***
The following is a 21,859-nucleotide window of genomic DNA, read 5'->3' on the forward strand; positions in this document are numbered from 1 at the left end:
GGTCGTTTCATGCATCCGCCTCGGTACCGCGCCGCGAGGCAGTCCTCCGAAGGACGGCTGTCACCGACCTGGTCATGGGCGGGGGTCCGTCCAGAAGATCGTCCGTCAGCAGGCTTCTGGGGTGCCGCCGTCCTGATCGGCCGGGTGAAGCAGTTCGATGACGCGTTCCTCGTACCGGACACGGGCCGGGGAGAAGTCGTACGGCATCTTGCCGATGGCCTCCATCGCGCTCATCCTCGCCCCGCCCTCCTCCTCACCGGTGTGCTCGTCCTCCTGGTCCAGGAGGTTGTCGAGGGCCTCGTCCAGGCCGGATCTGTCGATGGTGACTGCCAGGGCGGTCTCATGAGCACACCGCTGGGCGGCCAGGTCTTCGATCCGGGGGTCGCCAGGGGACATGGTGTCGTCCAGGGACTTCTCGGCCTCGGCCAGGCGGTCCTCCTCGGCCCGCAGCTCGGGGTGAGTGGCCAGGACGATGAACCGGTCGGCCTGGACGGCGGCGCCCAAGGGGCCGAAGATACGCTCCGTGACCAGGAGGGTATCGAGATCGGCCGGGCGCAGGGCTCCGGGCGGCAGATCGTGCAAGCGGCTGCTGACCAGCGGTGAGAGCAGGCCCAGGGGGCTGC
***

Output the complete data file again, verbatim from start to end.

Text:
The following is a 21,859-nucleotide window of genomic DNA, read 5'->3' on the forward strand; positions in this document are numbered from 1 at the left end:
GGTCGTTTCATGCATCCGCCTCGGTACCGCGCCGCGAGGCAGTCCTCCGAAGGACGGCTGTCACCGACCTGGTCATGGGCGGGGGTCCGTCCAGAAGATCGTCCGTCAGCAGGCTTCTGGGGTGCCGCCGTCCTGATCGGCCGGGTGAAGCAGTTCGATGACGCGTTCCTCGTACCGGACACGGGCCGGGGAGAAGTCGTACGGCATCTTGCCGATGGCCTCCATCGCGCTCATCCTCGCCCCGCCCTCCTCCTCACCGGTGTGCTCGTCCTCCTGGTCCAGGAGGTTGTCGAGGGCCTCGTCCAGGCCGGATCTGTCGATGGTGACTGCCAGGGCGGTCTCATGAGCACACCGCTGGGCGGCCAGGTCTTCGATCCGGGGGTCGCCAGGGGACATGGTGTCGTCCAGGGACTTCTCGGCCTCGGCCAGGCGGTCCTCCTCGGCCCGCAGCTCGGGGTGAGTGGCCAGGACGATGAACCGGTCGGCCTGGACGGCGGCGCCCAAGGGGCCGAAGATACGCTCCGTGACCAGGAGGGTATCGAGATCGGCCGGGCGCAGGGCTCCGGGCGGCAGATCGTGCAAGCGGCTGCTGACCAGCGGTGAGAGCAGGCCCAGGGGGCTGC